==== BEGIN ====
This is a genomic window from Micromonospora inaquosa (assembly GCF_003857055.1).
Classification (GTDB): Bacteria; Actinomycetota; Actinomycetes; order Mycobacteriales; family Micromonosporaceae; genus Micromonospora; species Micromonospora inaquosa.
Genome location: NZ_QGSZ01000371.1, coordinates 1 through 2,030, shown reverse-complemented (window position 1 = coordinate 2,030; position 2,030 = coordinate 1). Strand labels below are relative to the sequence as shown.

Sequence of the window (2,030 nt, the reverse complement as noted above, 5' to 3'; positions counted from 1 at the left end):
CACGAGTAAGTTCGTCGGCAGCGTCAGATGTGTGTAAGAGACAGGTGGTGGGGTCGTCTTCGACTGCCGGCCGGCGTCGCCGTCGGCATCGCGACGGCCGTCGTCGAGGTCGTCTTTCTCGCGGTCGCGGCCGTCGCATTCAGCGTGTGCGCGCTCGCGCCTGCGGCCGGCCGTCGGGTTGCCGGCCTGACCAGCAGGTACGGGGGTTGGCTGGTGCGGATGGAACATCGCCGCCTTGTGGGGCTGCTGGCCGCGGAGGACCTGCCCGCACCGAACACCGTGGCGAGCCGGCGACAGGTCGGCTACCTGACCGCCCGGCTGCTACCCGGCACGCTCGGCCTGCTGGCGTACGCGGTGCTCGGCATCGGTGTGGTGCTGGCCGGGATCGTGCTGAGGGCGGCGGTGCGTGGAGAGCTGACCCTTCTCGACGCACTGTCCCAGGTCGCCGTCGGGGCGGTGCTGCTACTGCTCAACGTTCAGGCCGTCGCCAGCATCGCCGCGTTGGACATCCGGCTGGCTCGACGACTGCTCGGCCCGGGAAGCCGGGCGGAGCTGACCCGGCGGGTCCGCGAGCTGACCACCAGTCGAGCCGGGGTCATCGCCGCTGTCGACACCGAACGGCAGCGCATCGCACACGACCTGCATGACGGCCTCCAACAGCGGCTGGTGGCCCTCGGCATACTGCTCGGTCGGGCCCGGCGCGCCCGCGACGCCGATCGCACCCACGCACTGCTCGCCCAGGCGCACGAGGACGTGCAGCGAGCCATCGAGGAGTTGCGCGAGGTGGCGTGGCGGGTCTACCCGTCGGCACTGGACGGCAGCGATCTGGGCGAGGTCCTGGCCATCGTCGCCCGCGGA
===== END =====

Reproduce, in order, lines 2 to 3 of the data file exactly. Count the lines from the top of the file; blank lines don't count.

Classification (GTDB): Bacteria; Actinomycetota; Actinomycetes; order Mycobacteriales; family Micromonosporaceae; genus Micromonospora; species Micromonospora inaquosa.
Genome location: NZ_QGSZ01000371.1, coordinates 1 through 2,030, shown reverse-complemented (window position 1 = coordinate 2,030; position 2,030 = coordinate 1). Strand labels below are relative to the sequence as shown.